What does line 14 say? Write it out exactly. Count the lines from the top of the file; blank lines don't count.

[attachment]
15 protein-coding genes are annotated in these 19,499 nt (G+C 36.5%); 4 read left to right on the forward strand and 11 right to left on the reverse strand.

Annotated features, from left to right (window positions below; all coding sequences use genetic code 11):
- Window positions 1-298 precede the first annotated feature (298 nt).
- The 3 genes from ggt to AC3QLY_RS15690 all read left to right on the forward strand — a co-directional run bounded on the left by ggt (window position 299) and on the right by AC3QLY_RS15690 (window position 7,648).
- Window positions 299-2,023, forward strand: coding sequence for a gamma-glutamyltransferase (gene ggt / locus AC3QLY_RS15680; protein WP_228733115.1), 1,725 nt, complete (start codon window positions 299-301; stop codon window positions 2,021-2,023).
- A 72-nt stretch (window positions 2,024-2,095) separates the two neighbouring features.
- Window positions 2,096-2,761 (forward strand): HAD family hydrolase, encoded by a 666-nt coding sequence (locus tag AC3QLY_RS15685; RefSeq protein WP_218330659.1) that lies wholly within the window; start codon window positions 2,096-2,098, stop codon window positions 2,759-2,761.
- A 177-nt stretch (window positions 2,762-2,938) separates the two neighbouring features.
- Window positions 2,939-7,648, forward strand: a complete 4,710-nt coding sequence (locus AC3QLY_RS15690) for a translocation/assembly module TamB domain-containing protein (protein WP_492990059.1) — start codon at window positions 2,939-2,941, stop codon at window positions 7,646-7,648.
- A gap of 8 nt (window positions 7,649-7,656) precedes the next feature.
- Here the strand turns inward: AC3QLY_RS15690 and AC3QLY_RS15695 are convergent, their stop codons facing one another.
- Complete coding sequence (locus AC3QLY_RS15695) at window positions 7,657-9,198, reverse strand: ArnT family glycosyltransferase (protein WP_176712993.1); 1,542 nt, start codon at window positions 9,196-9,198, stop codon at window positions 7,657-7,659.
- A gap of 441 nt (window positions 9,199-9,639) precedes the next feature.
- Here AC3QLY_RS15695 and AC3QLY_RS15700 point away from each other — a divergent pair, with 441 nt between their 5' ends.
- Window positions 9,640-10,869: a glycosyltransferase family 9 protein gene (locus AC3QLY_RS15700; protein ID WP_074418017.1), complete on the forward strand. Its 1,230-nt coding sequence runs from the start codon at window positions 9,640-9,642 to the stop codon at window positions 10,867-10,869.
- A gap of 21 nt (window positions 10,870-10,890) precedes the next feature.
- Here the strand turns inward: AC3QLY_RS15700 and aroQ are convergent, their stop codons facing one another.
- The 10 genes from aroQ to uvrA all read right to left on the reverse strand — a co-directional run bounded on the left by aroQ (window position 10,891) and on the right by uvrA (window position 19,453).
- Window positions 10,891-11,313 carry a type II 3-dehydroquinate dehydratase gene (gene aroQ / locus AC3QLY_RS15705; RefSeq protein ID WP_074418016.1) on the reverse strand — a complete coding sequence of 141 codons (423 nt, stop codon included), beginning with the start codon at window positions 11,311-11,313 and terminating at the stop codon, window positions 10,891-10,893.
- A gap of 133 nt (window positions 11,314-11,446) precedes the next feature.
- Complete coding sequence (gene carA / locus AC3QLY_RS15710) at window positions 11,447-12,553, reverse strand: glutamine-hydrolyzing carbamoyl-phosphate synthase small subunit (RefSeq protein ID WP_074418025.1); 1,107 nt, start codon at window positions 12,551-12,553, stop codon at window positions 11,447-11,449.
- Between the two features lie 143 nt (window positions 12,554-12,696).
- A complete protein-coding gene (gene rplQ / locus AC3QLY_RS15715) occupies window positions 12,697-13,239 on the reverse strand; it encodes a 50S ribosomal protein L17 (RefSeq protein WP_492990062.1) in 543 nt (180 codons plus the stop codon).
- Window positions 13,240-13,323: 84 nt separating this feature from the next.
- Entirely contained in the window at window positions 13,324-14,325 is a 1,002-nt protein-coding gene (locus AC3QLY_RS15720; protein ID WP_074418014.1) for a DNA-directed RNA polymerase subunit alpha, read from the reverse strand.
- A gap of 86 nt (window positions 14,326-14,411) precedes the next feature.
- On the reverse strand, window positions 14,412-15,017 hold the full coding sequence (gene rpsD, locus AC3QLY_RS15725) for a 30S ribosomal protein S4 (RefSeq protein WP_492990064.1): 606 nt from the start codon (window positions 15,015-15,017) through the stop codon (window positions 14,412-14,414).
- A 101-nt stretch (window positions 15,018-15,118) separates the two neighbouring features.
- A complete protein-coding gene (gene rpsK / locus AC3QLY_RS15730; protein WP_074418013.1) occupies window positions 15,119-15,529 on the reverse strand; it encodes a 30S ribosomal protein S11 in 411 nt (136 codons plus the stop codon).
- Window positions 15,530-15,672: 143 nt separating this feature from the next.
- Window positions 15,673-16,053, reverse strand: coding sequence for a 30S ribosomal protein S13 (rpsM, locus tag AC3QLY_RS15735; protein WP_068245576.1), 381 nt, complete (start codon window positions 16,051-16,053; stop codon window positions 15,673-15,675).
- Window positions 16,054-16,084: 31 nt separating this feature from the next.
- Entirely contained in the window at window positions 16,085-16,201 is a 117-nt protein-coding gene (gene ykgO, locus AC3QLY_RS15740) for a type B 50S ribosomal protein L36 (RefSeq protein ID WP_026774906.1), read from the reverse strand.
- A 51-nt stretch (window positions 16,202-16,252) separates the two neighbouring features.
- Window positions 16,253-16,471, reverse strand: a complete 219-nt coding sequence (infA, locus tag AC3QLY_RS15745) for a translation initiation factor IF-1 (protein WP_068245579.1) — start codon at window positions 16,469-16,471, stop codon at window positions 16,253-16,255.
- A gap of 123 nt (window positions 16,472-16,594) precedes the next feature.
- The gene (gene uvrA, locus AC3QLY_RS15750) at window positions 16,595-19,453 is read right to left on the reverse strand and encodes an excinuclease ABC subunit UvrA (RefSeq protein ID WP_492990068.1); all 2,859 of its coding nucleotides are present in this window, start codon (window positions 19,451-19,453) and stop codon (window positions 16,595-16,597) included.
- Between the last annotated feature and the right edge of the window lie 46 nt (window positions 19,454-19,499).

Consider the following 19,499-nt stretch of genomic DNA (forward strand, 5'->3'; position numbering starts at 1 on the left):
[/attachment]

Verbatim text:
- Here AC3QLY_RS15695 and AC3QLY_RS15700 point away from each other — a divergent pair, with 441 nt between their 5' ends.